something of small importance; or a small quantity
And when it came to creditors making rows at the office and to people that the office dealt with making complaints about dirty trifles of borrowed money, why there was an end of that connexion.
I felt so different from her, even making every allowance for the differences between a child and a woman; I felt so poor, so trifling, and so far off that I never could be unrestrained with her—no, could never even love her as I wished.
My Lady reclines in her chair composedly, though with a trifle less of graceful ease than usual perhaps, and never falters in her steady gaze.
But he regards the Court of Chancery, even if it should involve an occasional delay of justice and a trifling amount of confusion, as a something devised in conjunction with a variety of other somethings by the perfection of human wisdom for the eternal settlement (humanly speaking) of everything.
If Volumnia have a fault, it is the fault of being a trifle too innocent, seeing that the innocence which would go extremely well with a sash and tucker is a little out of keeping with the rouge and pearl necklace.
I thought it very curious to see her looking on serenely from her writing-table while Caddy and I discussed it, occasionally shaking her head at us with a half-reproachful smile like a superior spirit who could just bear with our trifling.
There was a Sir Somebody Dedlock, with a battle, a sprung-mine, volumes of smoke, flashes of lightning, a town on fire, and a stormed fort, all in full action between his horse’s two hind legs, showing, he supposed, how little a Dedlock made of such trifles.
His first step is to take himself to Lady Dedlock’s rooms and look all over them for any trifling indication that may help him.
I’m wery poor and ill, and I thought I’d come back here when there warn’t nobody about, and lay down and hide somewheres as I knows on till arter dark, and then go and beg a trifle of Mr. Snagsby.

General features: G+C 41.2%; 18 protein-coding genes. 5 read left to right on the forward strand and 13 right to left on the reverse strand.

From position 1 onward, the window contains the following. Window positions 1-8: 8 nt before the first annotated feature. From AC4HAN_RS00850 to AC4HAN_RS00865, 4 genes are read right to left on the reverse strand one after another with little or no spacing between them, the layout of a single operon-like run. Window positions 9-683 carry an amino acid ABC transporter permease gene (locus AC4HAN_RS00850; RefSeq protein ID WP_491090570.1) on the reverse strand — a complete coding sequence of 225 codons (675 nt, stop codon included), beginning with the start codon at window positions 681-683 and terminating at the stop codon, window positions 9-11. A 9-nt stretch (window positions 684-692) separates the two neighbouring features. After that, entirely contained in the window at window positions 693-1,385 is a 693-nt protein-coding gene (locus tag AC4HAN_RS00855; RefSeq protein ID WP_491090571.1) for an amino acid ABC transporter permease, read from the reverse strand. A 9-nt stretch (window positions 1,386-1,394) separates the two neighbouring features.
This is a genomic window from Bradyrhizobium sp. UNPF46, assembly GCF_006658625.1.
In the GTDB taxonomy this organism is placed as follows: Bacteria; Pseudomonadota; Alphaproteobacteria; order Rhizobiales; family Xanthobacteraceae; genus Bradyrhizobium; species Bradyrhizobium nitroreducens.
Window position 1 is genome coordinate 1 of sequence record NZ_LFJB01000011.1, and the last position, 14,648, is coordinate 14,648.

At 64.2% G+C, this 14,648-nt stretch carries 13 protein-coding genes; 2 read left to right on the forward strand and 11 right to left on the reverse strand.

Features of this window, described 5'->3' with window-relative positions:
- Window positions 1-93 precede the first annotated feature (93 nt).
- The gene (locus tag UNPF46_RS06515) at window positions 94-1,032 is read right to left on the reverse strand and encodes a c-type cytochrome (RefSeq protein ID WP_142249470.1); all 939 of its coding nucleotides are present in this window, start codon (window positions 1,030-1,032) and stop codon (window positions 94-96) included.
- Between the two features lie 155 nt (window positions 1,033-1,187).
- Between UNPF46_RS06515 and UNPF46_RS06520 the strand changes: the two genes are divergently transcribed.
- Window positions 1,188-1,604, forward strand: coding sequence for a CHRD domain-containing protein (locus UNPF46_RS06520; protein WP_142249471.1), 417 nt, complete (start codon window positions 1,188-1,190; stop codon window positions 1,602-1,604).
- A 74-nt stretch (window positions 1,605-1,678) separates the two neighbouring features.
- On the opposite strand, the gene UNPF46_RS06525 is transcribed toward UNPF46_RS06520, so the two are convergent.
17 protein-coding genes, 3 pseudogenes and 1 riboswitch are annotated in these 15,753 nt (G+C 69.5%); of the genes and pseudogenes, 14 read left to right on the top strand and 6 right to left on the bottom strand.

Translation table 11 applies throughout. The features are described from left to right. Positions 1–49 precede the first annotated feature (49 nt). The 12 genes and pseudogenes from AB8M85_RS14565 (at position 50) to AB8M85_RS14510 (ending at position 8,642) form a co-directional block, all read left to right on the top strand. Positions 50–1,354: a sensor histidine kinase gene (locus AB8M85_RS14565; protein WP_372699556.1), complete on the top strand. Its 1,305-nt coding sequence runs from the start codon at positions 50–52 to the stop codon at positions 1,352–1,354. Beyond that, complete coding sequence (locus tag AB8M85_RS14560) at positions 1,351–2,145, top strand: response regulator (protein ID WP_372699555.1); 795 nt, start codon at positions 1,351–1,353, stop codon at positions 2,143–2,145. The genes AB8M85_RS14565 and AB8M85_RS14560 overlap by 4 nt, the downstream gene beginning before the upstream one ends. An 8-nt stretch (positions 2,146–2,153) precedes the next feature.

Whereas it so falls out, on the other hand, that I am able to be of some trifle of use to Sir Leicester Dedlock since his illness— brought on by family sorrows—and that he would rather have that help from our mother’s son than from anybody else."
There are no more uses of "trifling" identified with this meaning in the book.
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Don’t waste my time with trifling matters.
We all agree with the goal, but how to achieve it is not a trifling matter.
to treat somebody or something thoughtlessly or without respect
My Lady trifles with the screen and makes them glitter more, again with that expression which in other times might have been so dangerous to the young man of the name of Guppy.
My Lady’s name is not a name for common persons to trifle with!"
At last an appointment was made for him to see the Lord Chancellor again in his private room, and there the Lord Chancellor very seriously reproved him for trifling with time and not knowing his mind—"a pretty good joke, I think," said Richard, "from that quarter!
There are no more uses of "trifle with" identified with this meaning in the book.
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not a woman to trifle with or ignore
The European Parliament refuses to be trifled with.